Speaking of crap, I’ve had it with movie monsters, just having suffered the career sadism of two perfectly despicable spoil sports — first, Mr. Sweeney Todd, the Fleet Street barber; now, oil man Daniel Plainview in There Will Be Blood, played by Daniel Day-Lewis. Long long movie pushing the man’s savage anti-human nature over the top, left me wishing I could treat him to a deluxe haircut in Mr. Todd’s Barber Shop ... Never have I so wanted so to see a villain blown to smithereens. But, who am I? The critics are mostly raving ...

Tibbals Trumps Ringling in Sarasota. Howard Tibbals, the circus museum’s sugar daddy whose name is now all over the place, is the star of a recent New York Times travel piece on Circus City, “36 Hours in Sarasota, Fla” Poor old John Ringling, who just wanted to build and share an art museum, might be wanting to hire a hit man out of his grave. Writes the Times’ Paul Schneider, “But the main event is the Howard Bros. Circus, a miniature model of Ringling Bros. and Barnum & Bailey Circus.” You were asking for paintings? Oh, heck, maybe some other day for those. Just inside the new and improved front gate, you can forget all about art and take in “the Greatest Historical Installation on Earth.” ... which makes me recall, a bit squeamish, a ride through the grounds in the auto of Henry Ringling North, just after my lucky interview with his brother, John. Mr. Henry wanted to take a look at the grounds before he dropped me off at my old and unimproved budget motel. As we slowly cruised past the older and better circus museum (the one that contained the backyard exhibit), HRN said, “that never should have been built.” .... I said not a word, sensing his unease. ... Really, I wanted to scream out, THEY NEVER SHOULD HAVE TORN DOWN THAT FANTASTIC BACKYARD EXHIBIT!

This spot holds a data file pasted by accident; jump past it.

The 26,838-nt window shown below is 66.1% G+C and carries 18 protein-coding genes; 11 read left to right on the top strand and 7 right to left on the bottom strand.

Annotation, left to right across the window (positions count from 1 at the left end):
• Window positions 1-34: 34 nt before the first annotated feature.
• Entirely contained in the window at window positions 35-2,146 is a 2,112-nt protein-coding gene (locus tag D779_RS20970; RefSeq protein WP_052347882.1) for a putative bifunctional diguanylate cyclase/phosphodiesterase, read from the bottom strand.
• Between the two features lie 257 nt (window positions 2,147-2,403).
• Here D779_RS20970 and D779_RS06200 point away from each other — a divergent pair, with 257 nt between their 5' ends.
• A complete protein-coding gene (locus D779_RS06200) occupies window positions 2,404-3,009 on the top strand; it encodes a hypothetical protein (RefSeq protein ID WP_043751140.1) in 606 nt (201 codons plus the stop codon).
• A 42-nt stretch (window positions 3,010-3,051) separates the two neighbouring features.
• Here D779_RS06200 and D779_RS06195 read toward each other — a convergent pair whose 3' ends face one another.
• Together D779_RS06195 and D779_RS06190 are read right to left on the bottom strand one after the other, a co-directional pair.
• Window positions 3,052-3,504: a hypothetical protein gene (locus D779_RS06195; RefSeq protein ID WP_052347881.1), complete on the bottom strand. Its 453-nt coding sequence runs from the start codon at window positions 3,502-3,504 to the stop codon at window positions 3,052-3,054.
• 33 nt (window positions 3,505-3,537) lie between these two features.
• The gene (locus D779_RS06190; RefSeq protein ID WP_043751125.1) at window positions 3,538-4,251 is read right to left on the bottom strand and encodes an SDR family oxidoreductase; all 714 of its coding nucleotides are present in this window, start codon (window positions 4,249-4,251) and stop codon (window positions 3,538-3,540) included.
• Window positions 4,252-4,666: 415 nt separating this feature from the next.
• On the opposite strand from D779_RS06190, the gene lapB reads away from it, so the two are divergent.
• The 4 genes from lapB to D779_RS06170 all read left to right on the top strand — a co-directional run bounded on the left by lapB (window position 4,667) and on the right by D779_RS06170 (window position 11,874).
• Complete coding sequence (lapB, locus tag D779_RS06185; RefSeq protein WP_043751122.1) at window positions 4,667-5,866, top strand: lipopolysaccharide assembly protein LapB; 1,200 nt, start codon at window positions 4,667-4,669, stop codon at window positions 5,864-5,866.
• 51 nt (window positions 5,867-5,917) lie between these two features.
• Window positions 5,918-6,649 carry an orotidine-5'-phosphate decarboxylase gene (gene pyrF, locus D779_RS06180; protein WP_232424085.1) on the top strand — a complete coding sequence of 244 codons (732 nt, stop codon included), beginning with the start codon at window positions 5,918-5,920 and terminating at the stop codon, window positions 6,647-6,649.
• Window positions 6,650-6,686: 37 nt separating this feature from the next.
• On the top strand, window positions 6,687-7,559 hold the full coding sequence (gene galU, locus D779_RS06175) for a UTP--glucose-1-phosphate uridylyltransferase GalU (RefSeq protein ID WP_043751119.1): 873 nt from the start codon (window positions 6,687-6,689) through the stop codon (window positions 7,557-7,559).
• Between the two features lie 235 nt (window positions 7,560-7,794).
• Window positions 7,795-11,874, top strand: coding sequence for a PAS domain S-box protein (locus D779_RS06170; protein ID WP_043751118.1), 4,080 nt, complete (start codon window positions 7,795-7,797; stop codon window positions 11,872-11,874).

Cry, Clown, Cry ... Those anti-circus Brits are now claiming a new study shows that kids do not like clowns. Haven’t we heard this before? Like, how many — a total of two percent? Some report being scared of them, so why not simply another drug fix for that from our friendly medical-pharmaceutical industrial complex? .... By the way, are these the same kids, may I ask, who watch movies about homicidal hair stylists and hateful oil men? The same kids who listen to gantgsa rap and gun down classmates at school? Just wondering .... Bozo may be another endangered old circus item ... speaking of which ..